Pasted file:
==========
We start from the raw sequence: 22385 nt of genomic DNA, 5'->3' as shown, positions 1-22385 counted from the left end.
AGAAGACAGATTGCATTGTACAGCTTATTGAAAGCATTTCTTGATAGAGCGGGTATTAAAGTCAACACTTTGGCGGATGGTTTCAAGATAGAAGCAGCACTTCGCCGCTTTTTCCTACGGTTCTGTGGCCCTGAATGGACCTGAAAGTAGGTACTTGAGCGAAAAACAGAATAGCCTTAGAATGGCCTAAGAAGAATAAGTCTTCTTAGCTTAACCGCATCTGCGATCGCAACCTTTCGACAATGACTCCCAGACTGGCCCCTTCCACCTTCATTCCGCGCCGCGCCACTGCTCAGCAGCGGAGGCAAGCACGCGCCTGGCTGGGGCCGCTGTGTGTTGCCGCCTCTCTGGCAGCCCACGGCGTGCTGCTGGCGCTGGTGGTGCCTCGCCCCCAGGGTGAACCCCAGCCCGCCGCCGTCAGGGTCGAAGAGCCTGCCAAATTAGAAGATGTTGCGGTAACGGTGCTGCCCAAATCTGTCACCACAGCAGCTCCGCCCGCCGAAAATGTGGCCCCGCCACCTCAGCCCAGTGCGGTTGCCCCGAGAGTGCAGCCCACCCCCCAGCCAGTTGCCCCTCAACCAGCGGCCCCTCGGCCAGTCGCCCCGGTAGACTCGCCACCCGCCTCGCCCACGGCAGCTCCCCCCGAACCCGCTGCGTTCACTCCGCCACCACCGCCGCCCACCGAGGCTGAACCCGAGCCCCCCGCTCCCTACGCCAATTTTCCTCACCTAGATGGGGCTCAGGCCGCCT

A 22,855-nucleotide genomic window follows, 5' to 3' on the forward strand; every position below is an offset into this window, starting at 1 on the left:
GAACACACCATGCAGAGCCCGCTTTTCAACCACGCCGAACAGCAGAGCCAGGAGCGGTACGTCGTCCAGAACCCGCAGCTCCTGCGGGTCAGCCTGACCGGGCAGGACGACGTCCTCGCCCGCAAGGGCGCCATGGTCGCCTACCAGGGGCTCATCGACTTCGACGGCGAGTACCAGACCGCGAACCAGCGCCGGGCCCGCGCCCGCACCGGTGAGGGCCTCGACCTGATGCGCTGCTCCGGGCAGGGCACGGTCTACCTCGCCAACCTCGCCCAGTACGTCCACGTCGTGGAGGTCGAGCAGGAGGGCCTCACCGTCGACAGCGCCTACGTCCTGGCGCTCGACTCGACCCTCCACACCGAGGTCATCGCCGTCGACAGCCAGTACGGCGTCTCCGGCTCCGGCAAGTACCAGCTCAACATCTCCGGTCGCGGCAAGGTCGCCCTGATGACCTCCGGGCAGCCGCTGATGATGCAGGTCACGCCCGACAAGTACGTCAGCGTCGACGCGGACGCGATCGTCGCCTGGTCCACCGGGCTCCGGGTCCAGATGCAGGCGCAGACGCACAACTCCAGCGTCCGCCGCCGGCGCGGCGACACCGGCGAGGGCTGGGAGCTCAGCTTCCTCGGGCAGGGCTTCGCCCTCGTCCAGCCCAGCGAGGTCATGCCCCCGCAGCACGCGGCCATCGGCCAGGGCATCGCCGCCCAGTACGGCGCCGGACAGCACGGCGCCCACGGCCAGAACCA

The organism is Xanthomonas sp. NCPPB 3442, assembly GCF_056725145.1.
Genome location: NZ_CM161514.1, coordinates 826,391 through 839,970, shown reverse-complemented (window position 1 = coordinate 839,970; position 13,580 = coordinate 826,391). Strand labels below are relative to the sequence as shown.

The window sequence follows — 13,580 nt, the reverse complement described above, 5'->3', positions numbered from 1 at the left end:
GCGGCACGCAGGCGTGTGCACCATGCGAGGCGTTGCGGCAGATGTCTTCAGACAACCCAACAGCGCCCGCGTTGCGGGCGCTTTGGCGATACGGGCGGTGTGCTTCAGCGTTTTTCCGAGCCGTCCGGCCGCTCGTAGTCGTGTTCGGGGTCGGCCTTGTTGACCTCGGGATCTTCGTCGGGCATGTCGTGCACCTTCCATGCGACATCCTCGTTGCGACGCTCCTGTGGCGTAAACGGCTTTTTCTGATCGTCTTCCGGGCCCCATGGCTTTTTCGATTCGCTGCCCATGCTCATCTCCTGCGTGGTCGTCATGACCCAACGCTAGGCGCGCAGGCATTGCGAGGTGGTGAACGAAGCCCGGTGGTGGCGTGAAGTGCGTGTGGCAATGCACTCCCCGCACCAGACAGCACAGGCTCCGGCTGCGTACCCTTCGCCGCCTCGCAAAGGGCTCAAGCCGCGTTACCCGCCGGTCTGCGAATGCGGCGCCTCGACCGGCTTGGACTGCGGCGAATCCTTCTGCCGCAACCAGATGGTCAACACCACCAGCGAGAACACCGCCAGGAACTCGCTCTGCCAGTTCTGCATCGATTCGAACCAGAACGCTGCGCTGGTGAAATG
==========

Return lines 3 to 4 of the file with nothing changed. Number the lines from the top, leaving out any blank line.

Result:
A 22,855-nucleotide genomic window follows, 5' to 3' on the forward strand; every position below is an offset into this window, starting at 1 on the left:
GAACACACCATGCAGAGCCCGCTTTTCAACCACGCCGAACAGCAGAGCCAGGAGCGGTACGTCGTCCAGAACCCGCAGCTCCTGCGGGTCAGCCTGACCGGGCAGGACGACGTCCTCGCCCGCAAGGGCGCCATGGTCGCCTACCAGGGGCTCATCGACTTCGACGGCGAGTACCAGACCGCGAACCAGCGCCGGGCCCGCGCCCGCACCGGTGAGGGCCTCGACCTGATGCGCTGCTCCGGGCAGGGCACGGTCTACCTCGCCAACCTCGCCCAGTACGTCCACGTCGTGGAGGTCGAGCAGGAGGGCCTCACCGTCGACAGCGCCTACGTCCTGGCGCTCGACTCGACCCTCCACACCGAGGTCATCGCCGTCGACAGCCAGTACGGCGTCTCCGGCTCCGGCAAGTACCAGCTCAACATCTCCGGTCGCGGCAAGGTCGCCCTGATGACCTCCGGGCAGCCGCTGATGATGCAGGTCACGCCCGACAAGTACGTCAGCGTCGACGCGGACGCGATCGTCGCCTGGTCCACCGGGCTCCGGGTCCAGATGCAGGCGCAGACGCACAACTCCAGCGTCCGCCGCCGGCGCGGCGACACCGGCGAGGGCTGGGAGCTCAGCTTCCTCGGGCAGGGCTTCGCCCTCGTCCAGCCCAGCGAGGTCATGCCCCCGCAGCACGCGGCCATCGGCCAGGGCATCGCCGCCCAGTACGGCGCCGGACAGCACGGCGCCCACGGCCAGAACCA